Posts Tagged With: The Underground Girls of Kabul

What it means to be a girl in Afghanistan?

KabulTitle: The Underground Girls of Kabul: In Search of a Hidden Resistance in Afghanistan
Author: Jenny Nordberg
Publisher: Crown
Published on: September 16, 2014
Genre: Non-fiction, Politics, Social Sciences
Pages: 368
ISBN: 978-0307952493
Rating: 5/5

Life, for a woman in Afghanistan, is unlivable. Here, as is commonly known to the rest of the world, women are confined to their homes, with little or no interaction with the outside world, often illiterate and under the spell of demonising husbands who do not allow them an iota of daylight. What’s frightening is that nearly three-fourth of the woman population live this way: forced into marriage at a young age, subjected to domestic violence at the hands of their husbands who see it as their duty to beat their wives up and pushed to accept the role only that of a child bearer — even the child is the father’s and the woman has no rights on its future whatsoever.

Through The Underground Girls of Kabul, Swedish journalist Jenny Nordberg offers an altogether different point of view on what it means to be a girl in Afghanistan: a rare glimpse into a distinct life many girls are forced to lead, not as the oppressed sex, but as one who resists the patriarchal norms set by the society.

At the centre of the book is the rise of ‘bacha posh’ — where girls are made to dress like boys — grown as much out of the need for women to be included in the fabric of the society, as of the circumstance where a family is unable to conceive a male offspring. In such families, a girl is ‘designated’ to act like a son of the household, even allowing them freedom to study, work, roam around and mingle with other boys. When they reach puberty, unequivocally most of them are made to revert to their innate girl-status, which for many Afghans is an innocuous process.

But as Nordberg points out, it can have serious repercussions. Through the transformation of Shukur, a bacha posh to Shukria, a married woman, Nordberg reveals how traumatic it is to switch roles all of a sudden. After years of being liberated, not many are prepared for the docile role of housekeeping or child bearing and hence face a bitter future. As Shukria herself puts it, after her failed attempt at getting into the shoes of a woman: Her parents should never have made her a boy, since she ultimately had to become a woman. Nevertheless, there are other contrasting cases. Many families, eschewing societal norms, are much more open to continuing the charade for an indefinite period. For instance, Shahed (Shaheda) and Nader (Nadia), who have revelled in their bacha posh status, hope to continue as a male member of the family and “be out of the marriage market for good.”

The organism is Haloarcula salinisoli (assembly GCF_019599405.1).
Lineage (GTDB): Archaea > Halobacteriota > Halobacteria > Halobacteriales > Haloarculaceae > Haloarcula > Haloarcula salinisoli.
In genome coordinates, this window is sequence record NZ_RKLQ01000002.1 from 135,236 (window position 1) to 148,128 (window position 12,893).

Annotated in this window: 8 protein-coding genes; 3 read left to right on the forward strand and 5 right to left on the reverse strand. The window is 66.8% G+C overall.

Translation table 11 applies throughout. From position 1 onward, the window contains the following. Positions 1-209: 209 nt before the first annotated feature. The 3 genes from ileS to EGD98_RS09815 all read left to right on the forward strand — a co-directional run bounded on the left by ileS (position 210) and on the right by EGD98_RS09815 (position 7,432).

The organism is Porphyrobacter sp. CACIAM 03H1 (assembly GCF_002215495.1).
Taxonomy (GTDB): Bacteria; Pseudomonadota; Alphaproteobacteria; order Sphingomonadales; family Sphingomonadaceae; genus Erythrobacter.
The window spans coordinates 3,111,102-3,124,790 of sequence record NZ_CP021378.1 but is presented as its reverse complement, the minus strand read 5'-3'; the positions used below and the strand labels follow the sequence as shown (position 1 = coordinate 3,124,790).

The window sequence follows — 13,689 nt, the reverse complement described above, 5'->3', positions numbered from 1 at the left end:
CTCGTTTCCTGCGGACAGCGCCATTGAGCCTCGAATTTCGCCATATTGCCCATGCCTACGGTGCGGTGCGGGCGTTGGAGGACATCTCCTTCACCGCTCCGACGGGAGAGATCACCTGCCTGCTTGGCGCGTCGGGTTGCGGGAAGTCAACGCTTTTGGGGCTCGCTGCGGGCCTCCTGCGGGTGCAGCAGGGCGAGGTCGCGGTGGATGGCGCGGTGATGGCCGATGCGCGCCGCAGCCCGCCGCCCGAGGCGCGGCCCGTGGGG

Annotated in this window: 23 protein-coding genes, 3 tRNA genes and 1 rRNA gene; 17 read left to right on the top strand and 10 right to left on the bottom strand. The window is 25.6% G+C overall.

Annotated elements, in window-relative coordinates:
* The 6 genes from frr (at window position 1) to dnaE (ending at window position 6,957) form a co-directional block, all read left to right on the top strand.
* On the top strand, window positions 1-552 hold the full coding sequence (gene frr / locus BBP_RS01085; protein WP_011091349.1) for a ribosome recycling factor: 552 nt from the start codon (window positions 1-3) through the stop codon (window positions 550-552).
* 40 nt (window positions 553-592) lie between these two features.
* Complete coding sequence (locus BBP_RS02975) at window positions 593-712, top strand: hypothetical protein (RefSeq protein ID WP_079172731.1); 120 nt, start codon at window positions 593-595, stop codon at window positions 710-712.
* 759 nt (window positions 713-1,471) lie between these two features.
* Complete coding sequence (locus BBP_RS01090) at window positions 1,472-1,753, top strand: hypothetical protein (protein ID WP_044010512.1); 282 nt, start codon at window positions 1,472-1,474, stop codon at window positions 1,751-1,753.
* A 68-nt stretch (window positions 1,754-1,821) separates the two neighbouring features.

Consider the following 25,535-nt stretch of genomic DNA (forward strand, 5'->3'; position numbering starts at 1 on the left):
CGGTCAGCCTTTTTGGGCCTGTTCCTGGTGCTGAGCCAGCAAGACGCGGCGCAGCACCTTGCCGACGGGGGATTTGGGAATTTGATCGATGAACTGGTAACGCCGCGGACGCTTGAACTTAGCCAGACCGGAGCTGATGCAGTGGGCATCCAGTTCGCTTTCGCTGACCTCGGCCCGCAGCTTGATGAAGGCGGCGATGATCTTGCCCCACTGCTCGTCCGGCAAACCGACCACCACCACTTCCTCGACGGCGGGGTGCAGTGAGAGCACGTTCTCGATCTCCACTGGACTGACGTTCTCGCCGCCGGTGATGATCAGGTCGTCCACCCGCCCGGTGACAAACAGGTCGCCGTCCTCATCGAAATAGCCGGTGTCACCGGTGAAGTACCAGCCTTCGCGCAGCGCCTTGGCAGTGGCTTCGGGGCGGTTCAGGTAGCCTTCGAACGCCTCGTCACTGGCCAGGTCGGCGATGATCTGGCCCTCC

Through her portraits of women from various strata of the society in Kabul and the less popular and underdeveloped Badghis province, Nordberg proffers a gripping take on the politics of gender identity in Afghanistan against the backdrop of the Soviet occupation of Afghanistan (the ‘Russian times,’ as one former bacha posh and parliamentarian Azita puts it), the Taliban era and more recently, the US ‘war against terrorism.’ These are tales of determination and grit, of struggle, of rise against oppression, which, in a pertinent manner, offer a glimpse into the never-ending struggle of a woman in the country.

In the course of the book, Nordberg highlights that the practice of bacha posh is not specific to Afghanistan alone. While in the present day, it has risen out of the idea of maintaining a social status, she alludes to similar practices elsewhere in the world — of women masquerading as warriors in Europe and many other places. But is it a violation of human rights? Will it lead to a dysfunctional society, more than it already is? Will the concept of bacha posh perish if the Taliban comes back to ruling? As long as a strict patriarchal society prevails, Nordberg states, there will be resistance. She adds, “Perhaps someday in our future it will be possible for women everywhere not to be restricted to those roles society deems natural, God-given or appropriately feminine. A woman will not need to make an effort to resemble a man, or to think like one. Instead she can speak a language that men will want to understand.”

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